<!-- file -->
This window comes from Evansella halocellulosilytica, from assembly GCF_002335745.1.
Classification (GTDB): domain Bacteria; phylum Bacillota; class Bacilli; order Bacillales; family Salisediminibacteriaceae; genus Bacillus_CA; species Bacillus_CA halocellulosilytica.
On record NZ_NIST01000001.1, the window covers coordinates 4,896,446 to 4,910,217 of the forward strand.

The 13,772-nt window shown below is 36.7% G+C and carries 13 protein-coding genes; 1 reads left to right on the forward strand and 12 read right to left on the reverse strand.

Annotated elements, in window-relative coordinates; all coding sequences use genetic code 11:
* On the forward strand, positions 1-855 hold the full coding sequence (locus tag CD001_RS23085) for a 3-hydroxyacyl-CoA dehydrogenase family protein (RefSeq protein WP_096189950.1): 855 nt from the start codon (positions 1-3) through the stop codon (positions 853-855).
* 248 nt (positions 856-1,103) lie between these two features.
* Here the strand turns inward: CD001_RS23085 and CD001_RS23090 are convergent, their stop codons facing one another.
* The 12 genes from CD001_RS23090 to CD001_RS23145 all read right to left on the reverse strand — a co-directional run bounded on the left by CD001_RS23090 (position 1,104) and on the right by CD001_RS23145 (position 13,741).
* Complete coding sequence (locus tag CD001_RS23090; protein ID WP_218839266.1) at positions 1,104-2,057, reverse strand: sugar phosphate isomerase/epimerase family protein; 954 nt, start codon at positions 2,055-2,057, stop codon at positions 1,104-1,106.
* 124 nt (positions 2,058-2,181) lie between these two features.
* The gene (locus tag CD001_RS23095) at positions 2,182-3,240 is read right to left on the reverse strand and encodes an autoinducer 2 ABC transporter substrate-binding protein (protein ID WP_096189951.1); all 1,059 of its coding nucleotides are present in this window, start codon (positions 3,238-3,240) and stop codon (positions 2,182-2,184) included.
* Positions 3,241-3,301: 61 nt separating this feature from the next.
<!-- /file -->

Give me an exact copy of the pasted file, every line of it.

This window comes from Evansella halocellulosilytica, from assembly GCF_002335745.1.
Classification (GTDB): domain Bacteria; phylum Bacillota; class Bacilli; order Bacillales; family Salisediminibacteriaceae; genus Bacillus_CA; species Bacillus_CA halocellulosilytica.
On record NZ_NIST01000001.1, the window covers coordinates 4,896,446 to 4,910,217 of the forward strand.

The 13,772-nt window shown below is 36.7% G+C and carries 13 protein-coding genes; 1 reads left to right on the forward strand and 12 read right to left on the reverse strand.

Annotated elements, in window-relative coordinates; all coding sequences use genetic code 11:
* On the forward strand, positions 1-855 hold the full coding sequence (locus tag CD001_RS23085) for a 3-hydroxyacyl-CoA dehydrogenase family protein (RefSeq protein WP_096189950.1): 855 nt from the start codon (positions 1-3) through the stop codon (positions 853-855).
* 248 nt (positions 856-1,103) lie between these two features.
* Here the strand turns inward: CD001_RS23085 and CD001_RS23090 are convergent, their stop codons facing one another.
* The 12 genes from CD001_RS23090 to CD001_RS23145 all read right to left on the reverse strand — a co-directional run bounded on the left by CD001_RS23090 (position 1,104) and on the right by CD001_RS23145 (position 13,741).
* Complete coding sequence (locus tag CD001_RS23090; protein ID WP_218839266.1) at positions 1,104-2,057, reverse strand: sugar phosphate isomerase/epimerase family protein; 954 nt, start codon at positions 2,055-2,057, stop codon at positions 1,104-1,106.
* 124 nt (positions 2,058-2,181) lie between these two features.
* The gene (locus tag CD001_RS23095) at positions 2,182-3,240 is read right to left on the reverse strand and encodes an autoinducer 2 ABC transporter substrate-binding protein (protein ID WP_096189951.1); all 1,059 of its coding nucleotides are present in this window, start codon (positions 3,238-3,240) and stop codon (positions 2,182-2,184) included.
* Positions 3,241-3,301: 61 nt separating this feature from the next.